Sans choir and orchestra, the singer returned to more applause and love. She acknowledged them, but keeping in spirit with her generosity, she individually introduced her band members. She flit from keyboard to keyboard, only to be joined by a fluid permutation of band members and entrances within the two-hour set, which spanned 18 songs, chiefly from her last two albums, Ellipse and Speak for Yourself. There was an extra cohesion to the set as the latest album continues the vibe of its predecessor. Launching into The Walk, Heap wandered the stage as she intoned mantras (“Be like this”, “Feel like this”) that worked as an extended opening, before the band kicked in with a precise and energetic workout. She followed this with Swoon”, which was introduced with a musical saw loop, showing that the live show is not simply about recreating the recorded sound though a fair fist was made of that but the adoption of an experimental spirit.
Famous for embracing social networking and internet share culture, the artiste her fans affectionately call Immi is nothing if not democratic. She explained how fans have been voting for songs to appear on the set list, which now includes the top 12 choices. Highlights come thick and fast with the opener from Ellipse, First Train Home, which elicited an especially warm response. Heap set up an amazing loop involving notes resonating from three wine glasses, built in some percussion, and then declared that it all sounded terrible, before she started again to the audience’s delight.
Samples from real life introduced several songs. For Little Bird, the sound of birds in Heaps local park were set against images of electronic birds flying between the on-stage trees. Canvas opened with the recorded sample of the singers family around a crackling bonfire before the songs soundscape developed around intricate loops with violin and viola to the fore.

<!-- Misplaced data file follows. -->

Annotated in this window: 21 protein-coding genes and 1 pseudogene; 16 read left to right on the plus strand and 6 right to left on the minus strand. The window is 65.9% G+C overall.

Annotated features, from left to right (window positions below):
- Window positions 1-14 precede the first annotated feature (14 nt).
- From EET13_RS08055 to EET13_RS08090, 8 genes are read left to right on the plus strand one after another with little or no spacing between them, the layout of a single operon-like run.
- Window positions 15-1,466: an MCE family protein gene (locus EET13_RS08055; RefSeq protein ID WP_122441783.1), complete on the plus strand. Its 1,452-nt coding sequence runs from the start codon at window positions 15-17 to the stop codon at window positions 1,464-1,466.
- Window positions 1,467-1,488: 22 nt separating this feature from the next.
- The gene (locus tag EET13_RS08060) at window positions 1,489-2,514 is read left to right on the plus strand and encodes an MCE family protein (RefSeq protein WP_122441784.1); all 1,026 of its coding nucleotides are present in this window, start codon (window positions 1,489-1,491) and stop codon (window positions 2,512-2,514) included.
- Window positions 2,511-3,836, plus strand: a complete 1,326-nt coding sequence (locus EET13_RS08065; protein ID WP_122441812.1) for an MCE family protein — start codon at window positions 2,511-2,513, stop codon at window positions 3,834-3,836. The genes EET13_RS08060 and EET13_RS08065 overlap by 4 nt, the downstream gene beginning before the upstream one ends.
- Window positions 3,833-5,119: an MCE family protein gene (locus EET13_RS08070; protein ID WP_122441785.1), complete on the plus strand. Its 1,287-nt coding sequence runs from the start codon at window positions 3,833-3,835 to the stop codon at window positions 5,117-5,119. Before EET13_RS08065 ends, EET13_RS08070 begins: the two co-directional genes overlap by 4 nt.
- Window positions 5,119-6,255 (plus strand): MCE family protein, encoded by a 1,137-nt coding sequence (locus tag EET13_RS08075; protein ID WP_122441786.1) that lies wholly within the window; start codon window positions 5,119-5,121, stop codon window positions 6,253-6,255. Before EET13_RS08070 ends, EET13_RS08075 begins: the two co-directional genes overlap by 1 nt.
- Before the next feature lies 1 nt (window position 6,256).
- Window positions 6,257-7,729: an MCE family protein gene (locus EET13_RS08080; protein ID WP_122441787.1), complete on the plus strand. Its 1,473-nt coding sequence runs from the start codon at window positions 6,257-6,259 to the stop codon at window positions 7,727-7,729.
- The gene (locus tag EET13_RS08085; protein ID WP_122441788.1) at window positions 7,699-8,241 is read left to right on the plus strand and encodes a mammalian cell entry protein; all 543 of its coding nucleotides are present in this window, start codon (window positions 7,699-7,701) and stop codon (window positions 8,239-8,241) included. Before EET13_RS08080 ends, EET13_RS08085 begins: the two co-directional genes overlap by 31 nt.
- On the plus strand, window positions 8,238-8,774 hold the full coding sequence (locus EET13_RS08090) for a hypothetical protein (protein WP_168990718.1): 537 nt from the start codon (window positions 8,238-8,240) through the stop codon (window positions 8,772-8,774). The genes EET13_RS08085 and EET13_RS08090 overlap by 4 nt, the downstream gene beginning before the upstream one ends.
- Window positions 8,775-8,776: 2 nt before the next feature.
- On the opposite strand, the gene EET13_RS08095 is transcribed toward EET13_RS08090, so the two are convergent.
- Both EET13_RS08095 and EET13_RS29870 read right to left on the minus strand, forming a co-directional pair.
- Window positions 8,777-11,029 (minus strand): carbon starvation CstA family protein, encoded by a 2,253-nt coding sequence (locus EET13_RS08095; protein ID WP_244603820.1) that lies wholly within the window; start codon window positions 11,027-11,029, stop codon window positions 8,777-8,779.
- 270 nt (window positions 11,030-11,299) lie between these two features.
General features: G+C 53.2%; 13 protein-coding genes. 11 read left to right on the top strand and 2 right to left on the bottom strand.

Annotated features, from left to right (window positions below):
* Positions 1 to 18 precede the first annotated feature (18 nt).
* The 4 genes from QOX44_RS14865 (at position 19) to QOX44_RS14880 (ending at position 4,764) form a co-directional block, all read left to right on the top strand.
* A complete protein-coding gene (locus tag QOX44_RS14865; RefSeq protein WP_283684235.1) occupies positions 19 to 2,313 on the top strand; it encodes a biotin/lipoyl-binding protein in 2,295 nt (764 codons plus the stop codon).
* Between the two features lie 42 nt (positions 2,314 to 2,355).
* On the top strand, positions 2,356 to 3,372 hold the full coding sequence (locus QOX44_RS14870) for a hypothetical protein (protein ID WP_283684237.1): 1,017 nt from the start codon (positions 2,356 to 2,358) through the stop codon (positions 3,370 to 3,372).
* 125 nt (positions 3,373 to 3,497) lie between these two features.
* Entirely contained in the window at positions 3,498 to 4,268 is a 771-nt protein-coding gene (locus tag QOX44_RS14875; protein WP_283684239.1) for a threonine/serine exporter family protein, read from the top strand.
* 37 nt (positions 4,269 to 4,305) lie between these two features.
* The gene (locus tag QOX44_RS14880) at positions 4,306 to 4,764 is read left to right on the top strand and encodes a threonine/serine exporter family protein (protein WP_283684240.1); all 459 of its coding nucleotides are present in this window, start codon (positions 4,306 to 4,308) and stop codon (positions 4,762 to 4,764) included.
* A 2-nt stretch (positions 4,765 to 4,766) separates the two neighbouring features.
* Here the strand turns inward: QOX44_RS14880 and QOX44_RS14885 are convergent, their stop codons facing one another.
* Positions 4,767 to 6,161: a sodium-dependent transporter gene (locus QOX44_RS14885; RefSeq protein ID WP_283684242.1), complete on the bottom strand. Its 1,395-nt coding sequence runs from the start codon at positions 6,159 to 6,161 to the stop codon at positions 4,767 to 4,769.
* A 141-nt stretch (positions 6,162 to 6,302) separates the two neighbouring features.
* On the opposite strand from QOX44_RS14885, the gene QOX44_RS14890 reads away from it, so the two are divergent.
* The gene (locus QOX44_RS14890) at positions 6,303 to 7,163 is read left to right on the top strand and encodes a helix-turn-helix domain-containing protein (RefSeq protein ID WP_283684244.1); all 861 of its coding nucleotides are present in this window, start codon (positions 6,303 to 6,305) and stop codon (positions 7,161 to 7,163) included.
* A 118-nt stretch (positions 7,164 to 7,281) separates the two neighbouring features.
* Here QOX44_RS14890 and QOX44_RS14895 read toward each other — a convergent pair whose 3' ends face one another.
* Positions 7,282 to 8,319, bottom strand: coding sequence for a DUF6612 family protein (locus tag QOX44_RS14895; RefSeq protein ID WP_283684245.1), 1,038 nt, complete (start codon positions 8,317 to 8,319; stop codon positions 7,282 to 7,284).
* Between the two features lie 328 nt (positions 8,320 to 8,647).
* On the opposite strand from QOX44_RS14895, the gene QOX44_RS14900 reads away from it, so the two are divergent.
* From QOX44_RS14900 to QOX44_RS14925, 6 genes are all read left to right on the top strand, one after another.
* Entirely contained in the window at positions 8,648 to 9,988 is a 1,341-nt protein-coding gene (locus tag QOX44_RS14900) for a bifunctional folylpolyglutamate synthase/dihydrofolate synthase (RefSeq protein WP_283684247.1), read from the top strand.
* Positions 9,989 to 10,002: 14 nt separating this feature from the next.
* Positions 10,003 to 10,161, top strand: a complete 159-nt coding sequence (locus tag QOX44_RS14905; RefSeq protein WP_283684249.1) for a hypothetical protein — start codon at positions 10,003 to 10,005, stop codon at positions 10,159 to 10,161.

Heap seems as comfortable with voice only renditions as with band workouts. The choir returned for Earth, joining Heap and a beat box vocalist in an acapella fest while she used the audience split into three groups as her backing track on a breathtaking Just For Now. Heap revealed an alchemists touch on Between Sheets, turning a technical blip into another cue for a round of applause. Her disarmingly matter of fact manner is stellar, though it helps being able to write such a tender and intimate song as this, allowing the audience in to share her blushes.
Goodnight And Go is an absolute gem on record but the live treatment was not quite as convincing. The drums felt a bit too prominent and the guitar effects were less clean. Vocally though, the singer remained on the money all evening and this overcame any such minor misgivings. Despite all the previous experimentation, however, Imogen Heap highlighted her versatility on Tidal, where weird and wonderful instruments gave way to a rock out ending, complete with a Keytar solo, a parody stage run, and a leap. She flipped the switch soon after, though, paring things down to a solo piano, where she knocked out a beautiful airing of The Moment I Said It. Naturally, she closed with the inevitable yet rapturous hit, “Hide And Seek”, leaving the audience in awe.
In hindsight, the strength and ingenuity of Imogen Heaps performance throughout the evening was the stuff of wonder. Despite the technology surrounding her, its her sheer humanity that won through. With mics attached to wrists literally wired for sound, flitting from perspex piano to percussion and with sequencers primed, she remained disarmingly casual with absolutely no barriers between artiste and audience. As she said, “You and me between sheets. It just doesnt get better than this.”
Come Here Boy
Wait It Out
First Train Home
Just For Now
Goodnight And Go
The Moment I Said It
Hide And Seek